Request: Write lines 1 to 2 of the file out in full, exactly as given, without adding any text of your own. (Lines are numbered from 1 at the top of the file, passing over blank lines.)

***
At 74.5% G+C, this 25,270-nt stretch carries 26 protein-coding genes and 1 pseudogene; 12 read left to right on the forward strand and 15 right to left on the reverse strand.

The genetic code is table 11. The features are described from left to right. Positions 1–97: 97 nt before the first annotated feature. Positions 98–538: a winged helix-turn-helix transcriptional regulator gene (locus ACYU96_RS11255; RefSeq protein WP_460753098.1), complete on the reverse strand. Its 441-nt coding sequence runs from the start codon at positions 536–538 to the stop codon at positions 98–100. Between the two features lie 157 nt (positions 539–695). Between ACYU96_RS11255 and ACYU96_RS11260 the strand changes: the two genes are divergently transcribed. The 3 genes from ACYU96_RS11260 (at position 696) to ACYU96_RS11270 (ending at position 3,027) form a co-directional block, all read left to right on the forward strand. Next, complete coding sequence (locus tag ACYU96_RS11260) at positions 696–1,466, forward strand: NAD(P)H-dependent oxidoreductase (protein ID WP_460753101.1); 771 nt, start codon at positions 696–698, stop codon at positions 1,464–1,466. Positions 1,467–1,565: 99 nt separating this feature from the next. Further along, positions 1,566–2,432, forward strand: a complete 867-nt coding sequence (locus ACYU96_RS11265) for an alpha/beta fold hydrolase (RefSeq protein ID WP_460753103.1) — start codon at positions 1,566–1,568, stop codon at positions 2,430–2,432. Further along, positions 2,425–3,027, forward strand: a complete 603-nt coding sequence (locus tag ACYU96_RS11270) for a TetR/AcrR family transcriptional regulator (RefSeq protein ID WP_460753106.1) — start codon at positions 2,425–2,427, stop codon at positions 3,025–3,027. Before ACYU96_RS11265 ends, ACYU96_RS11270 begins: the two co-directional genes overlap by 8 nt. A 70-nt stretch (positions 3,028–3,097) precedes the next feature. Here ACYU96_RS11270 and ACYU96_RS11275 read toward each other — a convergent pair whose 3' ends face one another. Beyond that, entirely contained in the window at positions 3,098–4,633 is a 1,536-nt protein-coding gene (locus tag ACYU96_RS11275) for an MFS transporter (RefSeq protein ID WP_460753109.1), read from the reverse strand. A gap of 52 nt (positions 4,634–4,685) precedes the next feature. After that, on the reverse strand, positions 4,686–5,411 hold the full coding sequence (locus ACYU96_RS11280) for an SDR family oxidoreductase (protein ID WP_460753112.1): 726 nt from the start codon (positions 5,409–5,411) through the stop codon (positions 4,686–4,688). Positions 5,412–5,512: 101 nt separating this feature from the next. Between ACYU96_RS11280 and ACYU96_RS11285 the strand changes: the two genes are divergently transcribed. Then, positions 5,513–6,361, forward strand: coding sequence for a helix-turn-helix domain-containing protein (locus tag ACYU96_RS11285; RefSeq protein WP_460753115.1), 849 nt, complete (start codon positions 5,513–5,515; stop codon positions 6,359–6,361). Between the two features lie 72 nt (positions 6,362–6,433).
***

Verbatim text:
At 74.5% G+C, this 25,270-nt stretch carries 26 protein-coding genes and 1 pseudogene; 12 read left to right on the forward strand and 15 right to left on the reverse strand.

The genetic code is table 11. The features are described from left to right. Positions 1–97: 97 nt before the first annotated feature. Positions 98–538: a winged helix-turn-helix transcriptional regulator gene (locus ACYU96_RS11255; RefSeq protein WP_460753098.1), complete on the reverse strand. Its 441-nt coding sequence runs from the start codon at positions 536–538 to the stop codon at positions 98–100. Between the two features lie 157 nt (positions 539–695). Between ACYU96_RS11255 and ACYU96_RS11260 the strand changes: the two genes are divergently transcribed. The 3 genes from ACYU96_RS11260 (at position 696) to ACYU96_RS11270 (ending at position 3,027) form a co-directional block, all read left to right on the forward strand. Next, complete coding sequence (locus tag ACYU96_RS11260) at positions 696–1,466, forward strand: NAD(P)H-dependent oxidoreductase (protein ID WP_460753101.1); 771 nt, start codon at positions 696–698, stop codon at positions 1,464–1,466. Positions 1,467–1,565: 99 nt separating this feature from the next. Further along, positions 1,566–2,432, forward strand: a complete 867-nt coding sequence (locus ACYU96_RS11265) for an alpha/beta fold hydrolase (RefSeq protein ID WP_460753103.1) — start codon at positions 1,566–1,568, stop codon at positions 2,430–2,432. Further along, positions 2,425–3,027, forward strand: a complete 603-nt coding sequence (locus tag ACYU96_RS11270) for a TetR/AcrR family transcriptional regulator (RefSeq protein ID WP_460753106.1) — start codon at positions 2,425–2,427, stop codon at positions 3,025–3,027. Before ACYU96_RS11265 ends, ACYU96_RS11270 begins: the two co-directional genes overlap by 8 nt. A 70-nt stretch (positions 3,028–3,097) precedes the next feature. Here ACYU96_RS11270 and ACYU96_RS11275 read toward each other — a convergent pair whose 3' ends face one another. Beyond that, entirely contained in the window at positions 3,098–4,633 is a 1,536-nt protein-coding gene (locus tag ACYU96_RS11275) for an MFS transporter (RefSeq protein ID WP_460753109.1), read from the reverse strand. A gap of 52 nt (positions 4,634–4,685) precedes the next feature. After that, on the reverse strand, positions 4,686–5,411 hold the full coding sequence (locus ACYU96_RS11280) for an SDR family oxidoreductase (protein ID WP_460753112.1): 726 nt from the start codon (positions 5,409–5,411) through the stop codon (positions 4,686–4,688). Positions 5,412–5,512: 101 nt separating this feature from the next. Between ACYU96_RS11280 and ACYU96_RS11285 the strand changes: the two genes are divergently transcribed. Then, positions 5,513–6,361, forward strand: coding sequence for a helix-turn-helix domain-containing protein (locus tag ACYU96_RS11285; RefSeq protein WP_460753115.1), 849 nt, complete (start codon positions 5,513–5,515; stop codon positions 6,359–6,361). Between the two features lie 72 nt (positions 6,362–6,433).